Another aspect of this, is having IBMi specific patches from YIPS (young i professionals) at http://www.youngiprofessionals.com/wiki/index.php/XMLService/PHP, which itself are patches on top of vanilla releases. Info at https://github.com/kaplanlior/pecl-database-pdo_ibm/commits/zend-patches-for-yips

So keeping track over these changes as well is easier while using git’s ability to rebase efficiently, so when a new release is done, I can adapt my patches quite easily. Make sure the changes can be back and forward ported between vanilla and IBMi versions of the extension.

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Open source @ Midburn, the Israeli burning man

This year I decided to participate in Midburn, the Israeli version of burning man. Whiling thinking of doing something different from my usual habit, I found myself with volunteering in the midburn IT department and getting a task to make it an open source project. Back into my comfort zone, while trying to escape it.

I found a community of volunteers from the Israeli high tech scene who work together for building the infrastructure for Midburn. In many ways, it’s already an open source community by the way it works. One critical and formal fact was lacking, and that’s the license for the code. After some discussion we decided on using Apache License 2.0 and I started the process of changing the license, taking it seriously, making sure it goes “by the rules”.

Our code is available on GitHub at https://github.com/Midburn/. And while it still need to be more tidy, I prefer the release early and often approach. The main idea we want to bring to the Burn infrastructure is using Spark as a database and have already began talking with parallel teams of other burn events. I’ll follow up on our technological agenda / vision. In the mean while, you are more than welcome to comment on the code or join one of the teams (e.g. volunteers module to organize who does which shift during the event).

 

 

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First uses of the PHP 5.4 security backports

I recently checked the Debian PHP 5.4 changelog and found out this message (5.4.45-0+deb7u3 and 5.4.45-0+deb7u4):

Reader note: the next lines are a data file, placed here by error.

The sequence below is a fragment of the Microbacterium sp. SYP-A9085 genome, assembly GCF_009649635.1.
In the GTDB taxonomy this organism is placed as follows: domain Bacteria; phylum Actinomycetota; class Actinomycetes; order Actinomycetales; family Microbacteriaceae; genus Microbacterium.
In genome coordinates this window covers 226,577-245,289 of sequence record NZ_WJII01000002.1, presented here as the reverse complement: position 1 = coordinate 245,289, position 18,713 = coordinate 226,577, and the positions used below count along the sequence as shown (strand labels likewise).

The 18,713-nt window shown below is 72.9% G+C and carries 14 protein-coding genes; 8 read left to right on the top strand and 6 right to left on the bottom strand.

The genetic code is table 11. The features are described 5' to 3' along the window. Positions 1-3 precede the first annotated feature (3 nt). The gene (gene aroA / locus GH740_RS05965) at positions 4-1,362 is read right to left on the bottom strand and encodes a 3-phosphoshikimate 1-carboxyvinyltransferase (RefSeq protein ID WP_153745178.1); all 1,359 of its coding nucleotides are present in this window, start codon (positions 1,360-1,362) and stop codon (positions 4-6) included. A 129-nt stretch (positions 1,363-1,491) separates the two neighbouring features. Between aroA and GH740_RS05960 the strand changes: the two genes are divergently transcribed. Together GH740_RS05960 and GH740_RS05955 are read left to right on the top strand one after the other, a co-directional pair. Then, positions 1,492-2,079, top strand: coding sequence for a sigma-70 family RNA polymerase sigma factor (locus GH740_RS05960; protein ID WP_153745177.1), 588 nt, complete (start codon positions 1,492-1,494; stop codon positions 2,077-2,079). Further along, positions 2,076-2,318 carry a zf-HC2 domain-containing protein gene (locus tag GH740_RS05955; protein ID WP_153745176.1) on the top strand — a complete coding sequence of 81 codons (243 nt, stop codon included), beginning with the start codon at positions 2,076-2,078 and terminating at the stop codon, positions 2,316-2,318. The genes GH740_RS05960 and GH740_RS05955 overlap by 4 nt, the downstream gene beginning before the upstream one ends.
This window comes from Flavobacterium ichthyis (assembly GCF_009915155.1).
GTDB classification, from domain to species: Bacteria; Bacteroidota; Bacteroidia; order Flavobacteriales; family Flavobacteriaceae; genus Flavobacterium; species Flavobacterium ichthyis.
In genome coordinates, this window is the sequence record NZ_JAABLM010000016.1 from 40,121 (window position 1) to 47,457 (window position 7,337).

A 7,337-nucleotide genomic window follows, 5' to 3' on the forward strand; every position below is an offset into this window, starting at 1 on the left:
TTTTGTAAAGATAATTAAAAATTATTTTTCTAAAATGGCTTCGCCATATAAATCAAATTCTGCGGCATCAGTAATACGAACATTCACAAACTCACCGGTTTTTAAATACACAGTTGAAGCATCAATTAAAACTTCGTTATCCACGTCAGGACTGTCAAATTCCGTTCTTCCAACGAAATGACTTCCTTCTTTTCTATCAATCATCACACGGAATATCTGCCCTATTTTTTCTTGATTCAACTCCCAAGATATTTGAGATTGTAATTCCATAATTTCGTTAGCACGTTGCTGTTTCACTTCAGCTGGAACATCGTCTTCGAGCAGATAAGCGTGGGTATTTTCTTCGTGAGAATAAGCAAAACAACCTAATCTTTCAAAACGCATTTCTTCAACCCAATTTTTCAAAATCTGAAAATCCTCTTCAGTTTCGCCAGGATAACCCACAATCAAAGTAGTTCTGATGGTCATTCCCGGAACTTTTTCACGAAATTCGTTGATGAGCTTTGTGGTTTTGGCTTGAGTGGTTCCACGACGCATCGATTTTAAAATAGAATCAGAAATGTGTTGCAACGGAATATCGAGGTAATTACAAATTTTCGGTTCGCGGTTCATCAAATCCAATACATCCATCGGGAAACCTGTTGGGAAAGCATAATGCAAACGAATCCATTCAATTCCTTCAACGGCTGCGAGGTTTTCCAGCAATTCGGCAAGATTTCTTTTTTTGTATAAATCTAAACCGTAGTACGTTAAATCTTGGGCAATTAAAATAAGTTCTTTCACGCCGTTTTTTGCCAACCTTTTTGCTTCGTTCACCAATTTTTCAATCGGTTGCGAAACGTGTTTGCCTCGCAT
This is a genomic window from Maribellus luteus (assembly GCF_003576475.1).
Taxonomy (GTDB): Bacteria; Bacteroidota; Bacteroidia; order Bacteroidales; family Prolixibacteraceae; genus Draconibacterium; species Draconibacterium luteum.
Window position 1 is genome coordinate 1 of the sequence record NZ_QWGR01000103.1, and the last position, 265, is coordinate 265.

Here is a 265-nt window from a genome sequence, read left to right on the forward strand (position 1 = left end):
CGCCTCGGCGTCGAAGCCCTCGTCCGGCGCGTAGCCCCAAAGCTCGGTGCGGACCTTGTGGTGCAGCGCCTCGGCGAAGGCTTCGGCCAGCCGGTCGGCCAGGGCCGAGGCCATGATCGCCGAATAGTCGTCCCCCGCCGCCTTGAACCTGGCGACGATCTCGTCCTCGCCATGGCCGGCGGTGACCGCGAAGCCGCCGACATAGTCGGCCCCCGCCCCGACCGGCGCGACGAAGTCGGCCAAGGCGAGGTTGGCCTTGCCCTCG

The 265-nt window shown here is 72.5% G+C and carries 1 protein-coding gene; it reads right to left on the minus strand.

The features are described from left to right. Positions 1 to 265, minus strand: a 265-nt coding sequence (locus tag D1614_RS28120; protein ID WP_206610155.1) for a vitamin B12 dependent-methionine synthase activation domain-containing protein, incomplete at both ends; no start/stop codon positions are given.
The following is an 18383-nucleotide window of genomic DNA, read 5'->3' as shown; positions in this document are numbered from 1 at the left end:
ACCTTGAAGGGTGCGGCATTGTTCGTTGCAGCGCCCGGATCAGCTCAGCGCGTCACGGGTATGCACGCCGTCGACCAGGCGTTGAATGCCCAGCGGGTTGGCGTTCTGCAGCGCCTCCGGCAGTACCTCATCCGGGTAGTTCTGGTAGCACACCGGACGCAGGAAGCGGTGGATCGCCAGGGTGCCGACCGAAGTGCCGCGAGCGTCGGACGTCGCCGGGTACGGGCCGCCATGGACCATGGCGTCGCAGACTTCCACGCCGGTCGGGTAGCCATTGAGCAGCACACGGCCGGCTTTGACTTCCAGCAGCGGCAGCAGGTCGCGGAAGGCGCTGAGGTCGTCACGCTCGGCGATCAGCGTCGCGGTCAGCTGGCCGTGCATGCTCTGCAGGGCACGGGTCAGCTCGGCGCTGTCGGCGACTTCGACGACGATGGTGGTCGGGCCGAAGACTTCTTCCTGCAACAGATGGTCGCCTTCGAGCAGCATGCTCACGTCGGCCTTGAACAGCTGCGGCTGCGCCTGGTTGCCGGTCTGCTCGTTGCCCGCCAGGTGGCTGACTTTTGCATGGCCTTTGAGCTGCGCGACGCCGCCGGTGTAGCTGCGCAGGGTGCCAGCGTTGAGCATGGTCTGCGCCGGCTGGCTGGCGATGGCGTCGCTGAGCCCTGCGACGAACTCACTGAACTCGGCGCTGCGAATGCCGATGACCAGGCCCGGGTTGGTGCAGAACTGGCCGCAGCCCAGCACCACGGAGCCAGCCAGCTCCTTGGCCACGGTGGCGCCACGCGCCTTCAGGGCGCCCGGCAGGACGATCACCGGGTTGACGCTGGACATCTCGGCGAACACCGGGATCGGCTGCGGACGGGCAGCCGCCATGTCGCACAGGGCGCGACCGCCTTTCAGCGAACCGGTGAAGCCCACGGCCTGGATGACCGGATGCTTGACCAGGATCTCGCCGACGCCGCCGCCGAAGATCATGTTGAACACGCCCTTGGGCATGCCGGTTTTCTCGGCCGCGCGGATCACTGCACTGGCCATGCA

* most patches taken from https://github.com/kaplanlior/php-src
Thanks a lot to Lior Kaplan for providing them.

I was very pleased to see my work being used, and I hope this would save other time while providing PHP long term support.

Also, while others do similar work (e.g. Remi from RedHat), it seems I’m the only when that make this over GIT and with full references (e.g. commit info, CVE info and bug number).

Comments and suggestions are always welcome… either mail or even better – a pull request.

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Anonymous CVE requests

A year ago I’ve blogged about people requesting CVE without letting upstream know. On the other hand, per requests from Debian, I’m working on improving PHP upstream CVE request process. For the last few release this means I ask the security list members which issues they think should have CVE and ask for them in parallel to the release being made (usually in the space between the release being tagged publicly and is actually announced).

In the last week, I’ve encountered a case where a few CVE were assigned to old PHP issues without any public notice. The fixes for these issues have been published a year ago (August 2015). And I find out about these assignment through warning published by the distributions (mostly Debian, which I’m close to).

Sometimes things fall between the chairs, and it’s perfectly OK to ask for CVE to make sure security issues do get attention even if time has passed. But after the issues (and fixes) are public, I don’t see a reason to do so without making the request itself public as well. And even if the request wasn’t public, at least notify upstream so this info can be added to the right places. Most of these bug were found out when I started to add sequential number into the CVE search after getting an a notice from Debian for two of the issues.

  • CVE-2015-8873 for PHP #69793